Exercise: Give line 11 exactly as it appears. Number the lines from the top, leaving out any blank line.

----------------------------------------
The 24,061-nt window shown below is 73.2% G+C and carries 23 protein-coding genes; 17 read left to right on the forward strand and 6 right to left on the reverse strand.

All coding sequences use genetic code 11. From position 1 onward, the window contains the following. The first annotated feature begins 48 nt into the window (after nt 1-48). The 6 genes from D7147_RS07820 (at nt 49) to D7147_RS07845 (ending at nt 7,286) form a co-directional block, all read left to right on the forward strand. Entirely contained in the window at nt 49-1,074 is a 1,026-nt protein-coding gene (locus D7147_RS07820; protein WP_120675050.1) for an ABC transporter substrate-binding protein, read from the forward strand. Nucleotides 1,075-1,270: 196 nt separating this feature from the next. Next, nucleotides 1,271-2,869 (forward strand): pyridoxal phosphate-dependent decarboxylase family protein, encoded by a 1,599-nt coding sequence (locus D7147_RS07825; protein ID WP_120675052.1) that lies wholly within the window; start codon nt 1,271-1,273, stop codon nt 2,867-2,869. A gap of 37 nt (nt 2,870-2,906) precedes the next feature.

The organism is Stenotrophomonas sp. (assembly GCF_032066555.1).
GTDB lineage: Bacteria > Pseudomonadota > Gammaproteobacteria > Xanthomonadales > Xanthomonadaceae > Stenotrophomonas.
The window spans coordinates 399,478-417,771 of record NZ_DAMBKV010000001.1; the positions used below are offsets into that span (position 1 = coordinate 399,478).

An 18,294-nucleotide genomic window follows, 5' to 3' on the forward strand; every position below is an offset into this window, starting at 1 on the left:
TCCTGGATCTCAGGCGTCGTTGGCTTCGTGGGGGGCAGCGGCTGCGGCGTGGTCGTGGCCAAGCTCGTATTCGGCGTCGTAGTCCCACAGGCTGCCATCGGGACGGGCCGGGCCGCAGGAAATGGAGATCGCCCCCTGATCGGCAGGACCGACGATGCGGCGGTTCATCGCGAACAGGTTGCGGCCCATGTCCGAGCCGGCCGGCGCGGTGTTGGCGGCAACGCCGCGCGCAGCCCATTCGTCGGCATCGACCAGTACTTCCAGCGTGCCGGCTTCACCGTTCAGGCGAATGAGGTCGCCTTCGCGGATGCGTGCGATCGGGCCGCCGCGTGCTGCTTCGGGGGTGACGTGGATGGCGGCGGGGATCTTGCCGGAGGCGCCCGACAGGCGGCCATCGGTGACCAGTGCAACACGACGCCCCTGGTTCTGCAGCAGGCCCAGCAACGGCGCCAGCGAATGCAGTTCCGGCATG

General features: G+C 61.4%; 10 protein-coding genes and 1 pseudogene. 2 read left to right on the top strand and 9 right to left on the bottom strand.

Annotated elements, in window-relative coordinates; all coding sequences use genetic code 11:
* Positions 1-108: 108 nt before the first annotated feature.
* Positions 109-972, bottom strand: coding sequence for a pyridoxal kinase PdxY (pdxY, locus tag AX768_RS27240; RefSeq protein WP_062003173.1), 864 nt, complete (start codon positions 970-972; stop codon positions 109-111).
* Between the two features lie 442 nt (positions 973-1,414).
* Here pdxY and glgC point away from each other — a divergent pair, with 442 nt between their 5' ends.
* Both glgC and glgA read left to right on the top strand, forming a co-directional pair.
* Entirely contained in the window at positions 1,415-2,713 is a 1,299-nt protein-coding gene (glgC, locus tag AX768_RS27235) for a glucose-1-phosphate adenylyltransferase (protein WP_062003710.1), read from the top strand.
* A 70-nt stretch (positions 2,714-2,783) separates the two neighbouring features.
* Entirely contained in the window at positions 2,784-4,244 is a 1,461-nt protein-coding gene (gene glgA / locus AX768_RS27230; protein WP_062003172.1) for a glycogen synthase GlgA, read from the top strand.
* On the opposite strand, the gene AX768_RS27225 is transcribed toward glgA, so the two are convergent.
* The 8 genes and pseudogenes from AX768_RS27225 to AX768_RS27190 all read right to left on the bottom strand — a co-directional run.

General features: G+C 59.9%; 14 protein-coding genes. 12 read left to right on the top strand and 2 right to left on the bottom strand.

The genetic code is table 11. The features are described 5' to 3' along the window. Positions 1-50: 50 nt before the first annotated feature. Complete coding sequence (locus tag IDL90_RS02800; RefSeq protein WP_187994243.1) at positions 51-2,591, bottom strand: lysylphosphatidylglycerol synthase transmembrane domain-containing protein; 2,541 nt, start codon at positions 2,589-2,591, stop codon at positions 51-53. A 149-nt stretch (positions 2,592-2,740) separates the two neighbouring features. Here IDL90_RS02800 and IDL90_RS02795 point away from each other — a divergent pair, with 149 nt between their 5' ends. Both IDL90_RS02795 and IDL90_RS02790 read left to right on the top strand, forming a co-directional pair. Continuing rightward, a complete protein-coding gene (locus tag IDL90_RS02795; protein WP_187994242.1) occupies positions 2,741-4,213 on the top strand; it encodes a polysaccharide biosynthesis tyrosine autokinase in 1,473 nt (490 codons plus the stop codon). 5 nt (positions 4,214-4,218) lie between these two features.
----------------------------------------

* Positions 109-972, bottom strand: coding sequence for a pyridoxal kinase PdxY (pdxY, locus tag AX768_RS27240; RefSeq protein WP_062003173.1), 864 nt, complete (start codon positions 970-972; stop codon positions 109-111).